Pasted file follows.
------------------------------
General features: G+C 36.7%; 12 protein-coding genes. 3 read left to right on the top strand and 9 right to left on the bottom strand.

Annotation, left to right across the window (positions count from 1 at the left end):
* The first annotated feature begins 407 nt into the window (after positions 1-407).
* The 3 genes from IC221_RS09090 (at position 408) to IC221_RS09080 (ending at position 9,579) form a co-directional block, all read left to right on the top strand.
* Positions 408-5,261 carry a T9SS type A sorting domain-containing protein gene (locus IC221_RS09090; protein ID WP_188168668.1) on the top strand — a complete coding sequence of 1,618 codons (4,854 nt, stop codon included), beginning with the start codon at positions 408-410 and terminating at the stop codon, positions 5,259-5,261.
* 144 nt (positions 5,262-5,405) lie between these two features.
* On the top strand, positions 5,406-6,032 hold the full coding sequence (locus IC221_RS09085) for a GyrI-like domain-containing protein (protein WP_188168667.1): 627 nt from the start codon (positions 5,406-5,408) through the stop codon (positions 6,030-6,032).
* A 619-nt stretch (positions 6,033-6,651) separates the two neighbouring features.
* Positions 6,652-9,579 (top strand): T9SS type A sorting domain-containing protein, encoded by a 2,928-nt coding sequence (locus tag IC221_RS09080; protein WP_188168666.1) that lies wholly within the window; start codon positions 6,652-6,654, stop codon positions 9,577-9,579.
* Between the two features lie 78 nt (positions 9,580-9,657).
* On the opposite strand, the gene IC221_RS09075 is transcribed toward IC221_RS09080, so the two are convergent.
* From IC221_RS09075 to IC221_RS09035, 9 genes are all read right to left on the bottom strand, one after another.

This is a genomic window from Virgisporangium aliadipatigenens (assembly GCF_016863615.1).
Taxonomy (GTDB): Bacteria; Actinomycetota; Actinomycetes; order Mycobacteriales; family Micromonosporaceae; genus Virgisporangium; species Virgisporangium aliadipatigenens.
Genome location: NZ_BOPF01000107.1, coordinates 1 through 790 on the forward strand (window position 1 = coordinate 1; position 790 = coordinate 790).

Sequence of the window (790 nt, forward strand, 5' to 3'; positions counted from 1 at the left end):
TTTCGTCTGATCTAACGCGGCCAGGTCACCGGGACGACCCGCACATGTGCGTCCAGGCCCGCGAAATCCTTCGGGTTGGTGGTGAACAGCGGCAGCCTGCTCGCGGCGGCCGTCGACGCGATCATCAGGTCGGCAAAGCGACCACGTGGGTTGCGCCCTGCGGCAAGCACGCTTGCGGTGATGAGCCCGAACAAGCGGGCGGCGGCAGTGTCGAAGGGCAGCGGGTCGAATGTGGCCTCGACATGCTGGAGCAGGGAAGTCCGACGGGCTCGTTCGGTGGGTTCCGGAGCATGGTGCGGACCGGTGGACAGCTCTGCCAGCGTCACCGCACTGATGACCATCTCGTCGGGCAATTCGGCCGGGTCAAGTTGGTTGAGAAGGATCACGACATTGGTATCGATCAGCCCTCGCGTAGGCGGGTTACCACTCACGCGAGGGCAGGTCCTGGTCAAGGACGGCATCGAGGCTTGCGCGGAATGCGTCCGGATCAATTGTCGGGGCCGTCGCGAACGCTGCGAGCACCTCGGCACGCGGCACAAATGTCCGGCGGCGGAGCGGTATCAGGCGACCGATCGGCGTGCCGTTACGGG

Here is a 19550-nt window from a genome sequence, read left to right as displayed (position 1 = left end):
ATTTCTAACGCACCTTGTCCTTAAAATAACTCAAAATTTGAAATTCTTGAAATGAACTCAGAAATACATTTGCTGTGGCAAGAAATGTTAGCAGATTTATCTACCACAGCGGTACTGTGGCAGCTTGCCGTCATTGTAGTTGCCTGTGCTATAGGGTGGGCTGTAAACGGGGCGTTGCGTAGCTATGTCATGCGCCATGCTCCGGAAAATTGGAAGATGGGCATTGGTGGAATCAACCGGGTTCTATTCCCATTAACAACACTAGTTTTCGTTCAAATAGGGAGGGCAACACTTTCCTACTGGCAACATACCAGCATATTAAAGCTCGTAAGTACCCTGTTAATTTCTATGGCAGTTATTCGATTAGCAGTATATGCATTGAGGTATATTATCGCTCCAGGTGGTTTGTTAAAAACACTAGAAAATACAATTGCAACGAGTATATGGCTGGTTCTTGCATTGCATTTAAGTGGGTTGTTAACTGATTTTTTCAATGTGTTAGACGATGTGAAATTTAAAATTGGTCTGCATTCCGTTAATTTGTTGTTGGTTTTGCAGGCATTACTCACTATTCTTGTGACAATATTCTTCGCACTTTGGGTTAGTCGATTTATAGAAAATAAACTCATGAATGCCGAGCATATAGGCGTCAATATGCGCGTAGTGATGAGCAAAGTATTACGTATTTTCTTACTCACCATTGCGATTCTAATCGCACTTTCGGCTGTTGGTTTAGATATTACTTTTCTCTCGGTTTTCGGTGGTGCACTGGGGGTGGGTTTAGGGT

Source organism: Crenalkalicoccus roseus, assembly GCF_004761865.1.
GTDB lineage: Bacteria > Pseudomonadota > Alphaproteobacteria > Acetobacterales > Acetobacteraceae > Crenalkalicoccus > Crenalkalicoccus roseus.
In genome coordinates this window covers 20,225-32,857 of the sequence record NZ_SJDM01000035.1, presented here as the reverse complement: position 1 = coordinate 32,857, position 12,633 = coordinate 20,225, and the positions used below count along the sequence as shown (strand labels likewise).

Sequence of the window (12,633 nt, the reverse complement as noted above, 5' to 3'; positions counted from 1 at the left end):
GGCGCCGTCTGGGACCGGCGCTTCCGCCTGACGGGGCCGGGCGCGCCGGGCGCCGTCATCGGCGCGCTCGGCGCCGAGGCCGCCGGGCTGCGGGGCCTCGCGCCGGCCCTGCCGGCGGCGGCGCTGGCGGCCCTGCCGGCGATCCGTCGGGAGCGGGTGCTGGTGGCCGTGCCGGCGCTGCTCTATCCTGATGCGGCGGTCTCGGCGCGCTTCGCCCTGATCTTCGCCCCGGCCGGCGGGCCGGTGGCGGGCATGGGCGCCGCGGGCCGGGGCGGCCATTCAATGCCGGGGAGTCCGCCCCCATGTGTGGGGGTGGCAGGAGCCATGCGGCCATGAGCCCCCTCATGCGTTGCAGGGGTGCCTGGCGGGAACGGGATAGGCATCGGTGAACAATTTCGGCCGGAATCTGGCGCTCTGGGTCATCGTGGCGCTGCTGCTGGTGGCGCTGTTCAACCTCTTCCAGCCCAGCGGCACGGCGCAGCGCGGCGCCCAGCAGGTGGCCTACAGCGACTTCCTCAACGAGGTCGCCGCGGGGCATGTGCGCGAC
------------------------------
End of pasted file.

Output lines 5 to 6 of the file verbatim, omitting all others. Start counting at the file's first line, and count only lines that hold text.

* Positions 408-5,261 carry a T9SS type A sorting domain-containing protein gene (locus IC221_RS09090; protein ID WP_188168668.1) on the top strand — a complete coding sequence of 1,618 codons (4,854 nt, stop codon included), beginning with the start codon at positions 408-410 and terminating at the stop codon, positions 5,259-5,261.
* 144 nt (positions 5,262-5,405) lie between these two features.